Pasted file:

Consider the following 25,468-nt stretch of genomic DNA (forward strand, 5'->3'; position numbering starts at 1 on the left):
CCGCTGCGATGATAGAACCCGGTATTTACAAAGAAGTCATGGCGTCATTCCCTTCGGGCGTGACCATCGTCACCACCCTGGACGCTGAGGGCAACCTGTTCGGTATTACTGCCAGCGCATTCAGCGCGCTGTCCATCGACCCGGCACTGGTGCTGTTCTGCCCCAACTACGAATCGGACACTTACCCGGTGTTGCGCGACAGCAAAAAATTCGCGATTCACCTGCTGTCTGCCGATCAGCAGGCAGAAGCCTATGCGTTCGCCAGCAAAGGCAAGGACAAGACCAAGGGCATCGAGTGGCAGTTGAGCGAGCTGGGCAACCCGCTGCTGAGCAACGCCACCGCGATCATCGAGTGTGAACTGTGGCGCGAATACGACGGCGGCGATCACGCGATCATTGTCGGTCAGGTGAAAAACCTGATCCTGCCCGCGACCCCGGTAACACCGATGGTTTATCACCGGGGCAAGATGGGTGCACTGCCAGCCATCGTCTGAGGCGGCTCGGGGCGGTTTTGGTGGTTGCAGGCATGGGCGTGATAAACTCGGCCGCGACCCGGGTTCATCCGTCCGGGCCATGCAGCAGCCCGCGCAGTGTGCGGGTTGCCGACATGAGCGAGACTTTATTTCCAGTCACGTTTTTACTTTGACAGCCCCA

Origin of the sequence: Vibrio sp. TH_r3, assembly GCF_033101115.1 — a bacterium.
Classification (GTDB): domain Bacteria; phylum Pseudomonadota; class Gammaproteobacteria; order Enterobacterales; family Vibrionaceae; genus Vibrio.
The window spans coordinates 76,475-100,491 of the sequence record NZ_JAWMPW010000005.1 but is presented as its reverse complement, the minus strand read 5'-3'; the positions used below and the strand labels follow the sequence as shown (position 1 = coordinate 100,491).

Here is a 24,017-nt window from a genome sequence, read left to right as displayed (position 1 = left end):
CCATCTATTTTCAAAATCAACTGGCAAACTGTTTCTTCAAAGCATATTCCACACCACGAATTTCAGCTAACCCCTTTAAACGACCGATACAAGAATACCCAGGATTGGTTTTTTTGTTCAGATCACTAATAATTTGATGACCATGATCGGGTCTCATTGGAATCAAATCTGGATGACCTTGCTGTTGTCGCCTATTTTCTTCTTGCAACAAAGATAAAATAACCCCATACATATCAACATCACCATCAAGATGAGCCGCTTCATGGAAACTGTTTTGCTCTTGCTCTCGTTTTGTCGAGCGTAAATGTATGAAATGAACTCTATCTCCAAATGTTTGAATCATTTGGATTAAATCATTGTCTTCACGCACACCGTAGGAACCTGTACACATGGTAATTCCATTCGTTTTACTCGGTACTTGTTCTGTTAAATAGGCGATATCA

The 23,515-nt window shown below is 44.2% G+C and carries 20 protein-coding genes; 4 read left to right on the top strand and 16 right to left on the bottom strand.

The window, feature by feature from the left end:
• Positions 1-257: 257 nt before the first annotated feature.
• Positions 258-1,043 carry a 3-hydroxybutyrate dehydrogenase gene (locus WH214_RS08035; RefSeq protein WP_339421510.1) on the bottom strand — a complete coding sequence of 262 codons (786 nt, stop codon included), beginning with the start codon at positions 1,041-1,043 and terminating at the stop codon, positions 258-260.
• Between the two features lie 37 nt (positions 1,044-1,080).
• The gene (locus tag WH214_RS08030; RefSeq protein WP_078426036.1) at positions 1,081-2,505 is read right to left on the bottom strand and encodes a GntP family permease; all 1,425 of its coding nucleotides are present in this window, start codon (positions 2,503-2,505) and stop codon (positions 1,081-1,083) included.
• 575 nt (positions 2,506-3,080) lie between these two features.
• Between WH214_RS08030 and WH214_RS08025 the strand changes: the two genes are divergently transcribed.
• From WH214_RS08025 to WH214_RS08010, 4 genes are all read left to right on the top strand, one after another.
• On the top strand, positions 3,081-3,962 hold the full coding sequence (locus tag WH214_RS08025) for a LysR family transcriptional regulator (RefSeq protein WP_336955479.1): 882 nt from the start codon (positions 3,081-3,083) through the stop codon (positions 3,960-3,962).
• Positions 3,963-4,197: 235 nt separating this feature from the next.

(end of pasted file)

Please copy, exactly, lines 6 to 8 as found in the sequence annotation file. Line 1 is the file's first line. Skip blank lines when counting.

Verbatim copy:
Here is a 24,017-nt window from a genome sequence, read left to right as displayed (position 1 = left end):
CCATCTATTTTCAAAATCAACTGGCAAACTGTTTCTTCAAAGCATATTCCACACCACGAATTTCAGCTAACCCCTTTAAACGACCGATACAAGAATACCCAGGATTGGTTTTTTTGTTCAGATCACTAATAATTTGATGACCATGATCGGGTCTCATTGGAATCAAATCTGGATGACCTTGCTGTTGTCGCCTATTTTCTTCTTGCAACAAAGATAAAATAACCCCATACATATCAACATCACCATCAAGATGAGCCGCTTCATGGAAACTGTTTTGCTCTTGCTCTCGTTTTGTCGAGCGTAAATGTATGAAATGAACTCTATCTCCAAATGTTTGAATCATTTGGATTAAATCATTGTCTTCACGCACACCGTAGGAACCTGTACACATGGTAATTCCATTCGTTTTACTCGGTACTTGTTCTGTTAAATAGGCGATATCA

The 23,515-nt window shown below is 44.2% G+C and carries 20 protein-coding genes; 4 read left to right on the top strand and 16 right to left on the bottom strand.